I’ve had some wins in the work sphere, which is great. But every win seems to make me more anxious about the next task or goal, the potential for failure more loaded. Which makes it harder to concentrate on that task. Which makes it less likely I’ll complete it well. And I keep taking on too much work because I’m afraid to say no, afraid to miss out. Worse, I’ve been chasing work when I should be planning a rest, because I need to have done it. Because I need the adrenaline rush of a 'yes'. Each commission is another cotton-bud balm on my anxiety.
And the less I sleep, the harder it is to think and work efficiently; thus the more frantically my brain whirs through its to-do list at night. Depriving me of sleep. Making me more anxious.
Yes, perversity rules.
Over-concentration on every detail is obliterating the big picture. The pinpricks of every task and every associated worry dance before my eyes and merge into a gauze of anxiety, blocking my internal access to the machinery of analysis and action. An afternoon is wasted fixating on an imagined slight. An evening passes with a tape of a recent social occasion running in the background of my brain, scanning for slip-ups. I am poised to take offence, my skin dangerously thin, nerves pulsing too close to the surface.
I need to press control-alt-delete. I need to reboot. I can’t.
I reached for a self-help book this morning. We all have our own version of self-help, I guess – the Bible, the Koran, Oprah Winfrey, psychotherapy. Different horses for different courses.
Something about my manic vulnerability today reminded me of an essay in Joan Didion’s Slouching to Bethlehem, ‘On Self Respect’. It provided the right kind of salve for me – a mixture of comfort and admonition, understanding and rebuke. The symptoms she described seemed to fit, so perhaps the definition did, too?
To do without self-respect ... is to be an unwilling audience of one to an interminable documentary that deals one’s failings, both real and imagined, with fresh footage spliced in for every screening. There’s the glass you broke in anger, there’s the hurt on X’s face; watch now, this next scene, the night Y came back from Houston, see how you muff this one. To live without self-respect is to lie awake some night, beyond the reach of warm milk, the Phenobarbital, and the sleeping hand on the coverlet, counting up the sins of commissions and omission, the trusts betrayed, the promises subtly broken, the gifts irrevocably wasted through sloth or cowardice, or carelessness. However long we postpone it, we eventually lie down alone in that notoriously uncomfortable bed, the one we make ourselves. Whether or not we sleep in it depends, of course, on whether or not we respect ourselves.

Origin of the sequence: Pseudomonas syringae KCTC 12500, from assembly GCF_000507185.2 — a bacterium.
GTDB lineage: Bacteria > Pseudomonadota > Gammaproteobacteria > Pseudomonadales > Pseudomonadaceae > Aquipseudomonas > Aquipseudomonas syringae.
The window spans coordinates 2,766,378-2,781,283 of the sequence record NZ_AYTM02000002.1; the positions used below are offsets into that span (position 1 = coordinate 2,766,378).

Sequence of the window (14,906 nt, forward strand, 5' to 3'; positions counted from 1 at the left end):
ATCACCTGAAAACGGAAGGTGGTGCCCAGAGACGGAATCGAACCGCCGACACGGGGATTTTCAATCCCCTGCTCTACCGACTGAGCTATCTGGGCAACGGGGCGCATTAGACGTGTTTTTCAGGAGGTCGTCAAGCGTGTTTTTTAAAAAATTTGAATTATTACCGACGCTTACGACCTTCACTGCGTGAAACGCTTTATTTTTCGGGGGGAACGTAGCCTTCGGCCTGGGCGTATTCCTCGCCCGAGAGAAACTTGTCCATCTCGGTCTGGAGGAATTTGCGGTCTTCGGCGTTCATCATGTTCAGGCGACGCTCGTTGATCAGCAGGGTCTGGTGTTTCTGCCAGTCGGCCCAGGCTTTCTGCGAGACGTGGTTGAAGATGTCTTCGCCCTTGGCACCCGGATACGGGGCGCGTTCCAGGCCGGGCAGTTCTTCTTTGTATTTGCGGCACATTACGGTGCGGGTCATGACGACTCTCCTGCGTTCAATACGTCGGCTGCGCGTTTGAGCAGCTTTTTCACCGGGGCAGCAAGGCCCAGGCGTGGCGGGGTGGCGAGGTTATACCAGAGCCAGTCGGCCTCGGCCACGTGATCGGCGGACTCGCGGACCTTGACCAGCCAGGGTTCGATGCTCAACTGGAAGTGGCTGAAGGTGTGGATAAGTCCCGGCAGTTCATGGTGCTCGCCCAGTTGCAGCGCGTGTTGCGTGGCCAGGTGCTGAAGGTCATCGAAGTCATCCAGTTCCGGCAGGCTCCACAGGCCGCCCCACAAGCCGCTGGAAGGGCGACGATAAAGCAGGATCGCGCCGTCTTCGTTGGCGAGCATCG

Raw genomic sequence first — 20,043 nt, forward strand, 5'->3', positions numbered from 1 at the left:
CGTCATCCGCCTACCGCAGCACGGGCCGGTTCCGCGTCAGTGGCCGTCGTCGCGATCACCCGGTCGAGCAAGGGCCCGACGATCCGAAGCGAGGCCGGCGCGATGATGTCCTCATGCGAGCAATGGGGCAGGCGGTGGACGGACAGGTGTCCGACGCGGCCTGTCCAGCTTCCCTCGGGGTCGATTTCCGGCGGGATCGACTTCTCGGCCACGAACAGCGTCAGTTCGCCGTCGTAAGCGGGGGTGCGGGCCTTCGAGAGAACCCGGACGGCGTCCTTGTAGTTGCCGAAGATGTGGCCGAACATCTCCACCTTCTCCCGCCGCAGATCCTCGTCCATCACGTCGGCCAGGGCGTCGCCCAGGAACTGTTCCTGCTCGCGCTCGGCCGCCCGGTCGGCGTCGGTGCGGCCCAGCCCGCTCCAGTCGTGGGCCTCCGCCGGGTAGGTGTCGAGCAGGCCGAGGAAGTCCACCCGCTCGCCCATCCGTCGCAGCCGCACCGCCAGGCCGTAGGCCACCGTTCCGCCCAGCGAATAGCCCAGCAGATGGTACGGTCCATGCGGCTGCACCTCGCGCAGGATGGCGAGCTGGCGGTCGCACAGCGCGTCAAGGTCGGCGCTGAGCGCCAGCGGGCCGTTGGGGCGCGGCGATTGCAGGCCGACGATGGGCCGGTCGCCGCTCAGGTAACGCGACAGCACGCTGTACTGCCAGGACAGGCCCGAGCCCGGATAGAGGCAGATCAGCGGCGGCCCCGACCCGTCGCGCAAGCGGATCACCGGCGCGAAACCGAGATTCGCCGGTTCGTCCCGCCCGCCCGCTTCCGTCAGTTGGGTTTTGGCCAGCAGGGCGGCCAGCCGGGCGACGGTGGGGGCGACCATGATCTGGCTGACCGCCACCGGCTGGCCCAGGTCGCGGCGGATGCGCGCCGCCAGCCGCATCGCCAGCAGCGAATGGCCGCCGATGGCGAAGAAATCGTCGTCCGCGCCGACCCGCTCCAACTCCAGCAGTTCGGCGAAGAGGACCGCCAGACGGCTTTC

So, I thought, re-reading it. There’s my symptoms, pretty much. Or some of them. Maybe that’s my problem; maybe I should snap out of it, like Joan Didion would. Do what I can do, accept my failings and my achievements equally as my due, and move on from both. Rely on my own opinion instead of worrying over others’. Let my vision of myself be based on what I know I'm capable of, rather than how I'm performing in the outside world.
People with self-respect have the courage of their mistakes. They know the price of things ... In brief, people with self-respect exhibit a certain toughness, a kind of mortal nerve; they display what was once called character ... Character, the willingness to accept responsibility for one’s own life – is the source from which self-respect springs.
So I turned off all the internet-based social networking I was mechanically, joylessly surfing, put on a CD, cooked myself breakfast, then sat down to do some serious work. I thought about everything Joan Didion has achieved and how much more I could achieve if I was disciplined and focused and self-contained and able to block out the outside world. I did a very reasonable and thoughtful few hundred words before the anxiety kicked back in. And then I fled back to Didion's words for comfort, followed by writing this, in an effort to purge my anxiety by putting it on paper (or on screen).
To have that sense of one’s intrinsic worth which constitutes self-respect is potentially to have everything: the ability to discriminate, to love and to remain indifferent. To lack it is to be locked within oneself, paradoxically incapable of either love or indifference. If we do not respect ourselves, we are the one hand forced to despise those who have so few resources as to consort with us, so little perception as to remain blind to our fatal weaknesses. On the other, we are peculiarly in thrall to everyone we see, curiously determined to live out – since our self-image is untenable – their false notion of us.
... It is the phenomenon sometimes called 'alienation from self'. In its advanced stages, we no longer answer the telephone, because someone might want something; that we could say no without drowning in self-reproach is an idea alien to this game. Every encounter demands too much, tears the nerves, drains the will, and the specter of something as small as an unanswered letter arouses such disproportionate guilt that answering it becomes out of the question. To assign unanswered letters their proper weight, to free us from the expectations of others, to give us back to ourselves – there lies the great, the singular power of self-respect. Without it, one eventually discovers the final turn of the screw: one runs away to find oneself, and finds no one at home.
I’m going back to work now; internet off. Really. I believe in my ability, if not to immediately move on, at least to lock my neuroses away for an afternoon - and an evening - and get on with life, meeting it and my deadlines head-on.